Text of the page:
By Matthew Lau
Not knowing a single soul in Australia when they migrated from Brunei 32 years ago, Martha Cheong DHS and Edmund Cheong KHS knew the Church was the place to build their foundations.
Now, as prominent Willetton parishioners, the Cheongs have passed down the legacy of their faith to their children, grandchildren, and many others who they have encountered over the years.
Martha and Edmund share the same birthday on 19 January, turning 70 and 72 respectively last Saturday.
They met in their hometown back in 1967, which led to their marriage on 20 November 1971 at Seria Church of Our Lady of Immaculate Conception.
The Cheongs were inducted into the Equestrian Order of the Holy Sepulchre as knights and dames in 2013. They have visited the Holy Land on four occasions, arranging for groups of parishioners to join them on pilgrimage.
Martha, nicknamed “Mother Superior” by her peers at Sts John & Paul Church, believes the greatest legacy she can leave their four children and five grandchildren is a relationship with God.
“I always encourage people to not be ashamed to show your faith,” she stated.
“Never be afraid to say: ‘I am Catholic’. When we sit down for a meal, make the Sign of the Cross in front of everybody and bless the food you are about to eat.”
Before reaching retirement, she did pastoral care at MercyCare Residential Aged Care Wembley for 18 years – she now sits on the Willetton Parish Council and runs the John Paul Prayer Ministry.
“It amazes me to see how my parents, at their time, really showed their faith and love of Jesus in a very special way.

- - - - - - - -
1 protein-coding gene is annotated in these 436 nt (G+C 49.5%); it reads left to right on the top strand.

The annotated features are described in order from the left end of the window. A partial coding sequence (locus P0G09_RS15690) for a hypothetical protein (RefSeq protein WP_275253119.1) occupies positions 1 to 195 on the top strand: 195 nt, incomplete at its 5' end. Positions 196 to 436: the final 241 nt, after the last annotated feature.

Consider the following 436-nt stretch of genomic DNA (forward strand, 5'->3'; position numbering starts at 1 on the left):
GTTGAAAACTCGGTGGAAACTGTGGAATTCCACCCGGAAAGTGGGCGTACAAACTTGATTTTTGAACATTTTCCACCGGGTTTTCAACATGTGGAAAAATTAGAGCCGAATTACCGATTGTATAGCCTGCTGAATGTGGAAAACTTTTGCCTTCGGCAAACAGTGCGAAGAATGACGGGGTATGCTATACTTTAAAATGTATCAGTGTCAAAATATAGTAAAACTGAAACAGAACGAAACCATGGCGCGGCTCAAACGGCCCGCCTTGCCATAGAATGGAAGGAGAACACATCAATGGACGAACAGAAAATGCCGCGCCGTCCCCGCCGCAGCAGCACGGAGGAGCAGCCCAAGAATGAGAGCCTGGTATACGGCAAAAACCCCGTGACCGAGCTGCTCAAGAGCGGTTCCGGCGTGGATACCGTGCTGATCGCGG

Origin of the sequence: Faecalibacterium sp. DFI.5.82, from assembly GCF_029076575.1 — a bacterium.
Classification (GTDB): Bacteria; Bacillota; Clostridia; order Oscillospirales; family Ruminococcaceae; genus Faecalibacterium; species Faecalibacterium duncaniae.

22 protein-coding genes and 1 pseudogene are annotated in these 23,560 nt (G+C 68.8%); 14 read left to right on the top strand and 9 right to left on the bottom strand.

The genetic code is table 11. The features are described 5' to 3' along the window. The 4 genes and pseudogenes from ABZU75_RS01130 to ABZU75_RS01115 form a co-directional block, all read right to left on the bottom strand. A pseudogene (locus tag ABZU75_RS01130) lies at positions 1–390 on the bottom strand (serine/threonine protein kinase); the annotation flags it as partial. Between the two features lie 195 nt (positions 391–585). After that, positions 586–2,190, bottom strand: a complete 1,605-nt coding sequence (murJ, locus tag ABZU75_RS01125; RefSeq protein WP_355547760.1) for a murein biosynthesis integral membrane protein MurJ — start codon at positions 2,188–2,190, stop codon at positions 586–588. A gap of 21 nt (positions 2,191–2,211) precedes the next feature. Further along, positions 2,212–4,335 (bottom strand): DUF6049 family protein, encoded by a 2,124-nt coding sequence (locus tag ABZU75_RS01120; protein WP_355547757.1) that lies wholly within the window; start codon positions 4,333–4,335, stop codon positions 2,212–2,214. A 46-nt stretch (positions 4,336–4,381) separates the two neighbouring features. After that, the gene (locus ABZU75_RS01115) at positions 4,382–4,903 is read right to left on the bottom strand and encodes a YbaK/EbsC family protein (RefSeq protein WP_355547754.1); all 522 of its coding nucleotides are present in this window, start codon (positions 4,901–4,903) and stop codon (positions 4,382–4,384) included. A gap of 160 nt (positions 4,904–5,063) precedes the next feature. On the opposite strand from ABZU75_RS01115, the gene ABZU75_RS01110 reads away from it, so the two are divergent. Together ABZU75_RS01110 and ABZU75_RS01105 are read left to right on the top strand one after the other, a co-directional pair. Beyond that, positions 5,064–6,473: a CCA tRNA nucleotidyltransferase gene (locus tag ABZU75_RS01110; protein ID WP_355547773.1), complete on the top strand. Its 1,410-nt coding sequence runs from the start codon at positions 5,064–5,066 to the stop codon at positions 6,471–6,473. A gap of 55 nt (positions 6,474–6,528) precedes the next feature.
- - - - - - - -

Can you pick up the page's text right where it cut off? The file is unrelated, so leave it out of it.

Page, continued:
“We were very poor, yet we were very happy people. Our parents always ensured that charity towards spirituality always comes first,” Martha expressed.
“Our parents brought us up to know Jesus – right ‘til this day, my brothers and sisters in Canada are serving Jesus Christ all in the ministry of the Church; all has deepened into their own spirituality.”
Her upbringing taught her that by believing in Jesus and bearing one’s own Cross each day, that He will carry always us through the tough times.
“We knew nobody when we first came [to Perth], the Church became our family. The parishioners here gave us the courage to meet people and integrate in Australia,” she recalled.
Prior to retirement, Edmund was an engineer for Brunei Shell Petroleum; two of his sisters were nuns.
He dutifully served as an Acolyte at Willetton Parish for five years, and is now a volunteer cash counter of the weekly collections.
“The political situation in Brunei is very different,” he said.
“I was born in Brunei, and yet I wasn’t a citizen there. That’s why I, and my siblings, all migrated off around the world to find a better life.”
Edmund and Martha have been part of the parish’s RCIA core group for the past seven years.
Martha recalls the journey of a catechumen from Brunei who experienced a traumatic childhood.
“Her husband is a Catholic; I saw them once and never saw them in the Church again, until four years ago, I met her at the gym, and we were talking about daily spirituality with each other – I got to know her,” Martha said.
“I told her: ‘If you are interested to find out why we are the way we are, come and join us on Sunday’. From that day onward, she never regretted it; she found Jesus, she found the parish family, then she found her own-self, before she used to be very ‘closed up’.
“Now, she’s a Catholic and her mother has joined the RCIA.”
The Cheongs organise the Praise and Worship sessions on Wednesdays, and the Divine Mercy on Sundays “for the general good of the parish”.